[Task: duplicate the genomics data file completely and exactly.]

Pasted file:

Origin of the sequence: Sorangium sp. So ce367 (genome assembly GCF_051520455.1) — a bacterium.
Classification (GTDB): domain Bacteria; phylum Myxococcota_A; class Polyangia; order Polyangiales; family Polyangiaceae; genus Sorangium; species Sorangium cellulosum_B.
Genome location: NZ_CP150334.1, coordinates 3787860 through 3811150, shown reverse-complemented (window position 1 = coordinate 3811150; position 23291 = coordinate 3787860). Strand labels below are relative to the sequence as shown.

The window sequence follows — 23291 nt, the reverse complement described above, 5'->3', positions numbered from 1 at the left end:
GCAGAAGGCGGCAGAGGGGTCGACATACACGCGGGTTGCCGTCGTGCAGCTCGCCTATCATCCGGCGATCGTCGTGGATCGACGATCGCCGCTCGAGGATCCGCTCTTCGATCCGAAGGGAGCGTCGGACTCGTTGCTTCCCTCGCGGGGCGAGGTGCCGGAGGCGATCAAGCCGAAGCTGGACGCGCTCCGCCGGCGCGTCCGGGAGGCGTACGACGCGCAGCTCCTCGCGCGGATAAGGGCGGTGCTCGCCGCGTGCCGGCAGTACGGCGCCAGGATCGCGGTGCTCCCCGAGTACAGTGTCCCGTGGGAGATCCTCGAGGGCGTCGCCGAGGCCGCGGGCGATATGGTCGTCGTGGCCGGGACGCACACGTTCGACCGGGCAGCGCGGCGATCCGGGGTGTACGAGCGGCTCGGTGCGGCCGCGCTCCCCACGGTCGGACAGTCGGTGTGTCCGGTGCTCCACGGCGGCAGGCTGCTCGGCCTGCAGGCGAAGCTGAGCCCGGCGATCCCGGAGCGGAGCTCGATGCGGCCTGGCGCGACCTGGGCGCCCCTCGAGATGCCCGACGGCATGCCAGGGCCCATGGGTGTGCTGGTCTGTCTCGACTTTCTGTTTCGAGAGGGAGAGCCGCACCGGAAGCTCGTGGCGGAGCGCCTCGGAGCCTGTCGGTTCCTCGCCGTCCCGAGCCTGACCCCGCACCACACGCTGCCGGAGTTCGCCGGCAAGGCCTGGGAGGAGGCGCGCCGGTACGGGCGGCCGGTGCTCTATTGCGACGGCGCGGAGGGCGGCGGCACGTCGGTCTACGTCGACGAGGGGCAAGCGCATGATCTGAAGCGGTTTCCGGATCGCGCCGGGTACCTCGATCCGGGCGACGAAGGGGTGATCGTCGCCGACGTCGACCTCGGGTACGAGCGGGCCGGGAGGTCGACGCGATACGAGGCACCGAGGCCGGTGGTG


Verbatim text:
Origin of the sequence: Sorangium sp. So ce367 (genome assembly GCF_051520455.1) — a bacterium.
Classification (GTDB): domain Bacteria; phylum Myxococcota_A; class Polyangia; order Polyangiales; family Polyangiaceae; genus Sorangium; species Sorangium cellulosum_B.
Genome location: NZ_CP150334.1, coordinates 3787860 through 3811150, shown reverse-complemented (window position 1 = coordinate 3811150; position 23291 = coordinate 3787860). Strand labels below are relative to the sequence as shown.

The window sequence follows — 23291 nt, the reverse complement described above, 5'->3', positions numbered from 1 at the left end:
GCAGAAGGCGGCAGAGGGGTCGACATACACGCGGGTTGCCGTCGTGCAGCTCGCCTATCATCCGGCGATCGTCGTGGATCGACGATCGCCGCTCGAGGATCCGCTCTTCGATCCGAAGGGAGCGTCGGACTCGTTGCTTCCCTCGCGGGGCGAGGTGCCGGAGGCGATCAAGCCGAAGCTGGACGCGCTCCGCCGGCGCGTCCGGGAGGCGTACGACGCGCAGCTCCTCGCGCGGATAAGGGCGGTGCTCGCCGCGTGCCGGCAGTACGGCGCCAGGATCGCGGTGCTCCCCGAGTACAGTGTCCCGTGGGAGATCCTCGAGGGCGTCGCCGAGGCCGCGGGCGATATGGTCGTCGTGGCCGGGACGCACACGTTCGACCGGGCAGCGCGGCGATCCGGGGTGTACGAGCGGCTCGGTGCGGCCGCGCTCCCCACGGTCGGACAGTCGGTGTGTCCGGTGCTCCACGGCGGCAGGCTGCTCGGCCTGCAGGCGAAGCTGAGCCCGGCGATCCCGGAGCGGAGCTCGATGCGGCCTGGCGCGACCTGGGCGCCCCTCGAGATGCCCGACGGCATGCCAGGGCCCATGGGTGTGCTGGTCTGTCTCGACTTTCTGTTTCGAGAGGGAGAGCCGCACCGGAAGCTCGTGGCGGAGCGCCTCGGAGCCTGTCGGTTCCTCGCCGTCCCGAGCCTGACCCCGCACCACACGCTGCCGGAGTTCGCCGGCAAGGCCTGGGAGGAGGCGCGCCGGTACGGGCGGCCGGTGCTCTATTGCGACGGCGCGGAGGGCGGCGGCACGTCGGTCTACGTCGACGAGGGGCAAGCGCATGATCTGAAGCGGTTTCCGGATCGCGCCGGGTACCTCGATCCGGGCGACGAAGGGGTGATCGTCGCCGACGTCGACCTCGGGTACGAGCGGGCCGGGAGGTCGACGCGATACGAGGCACCGAGGCCGGTGGTG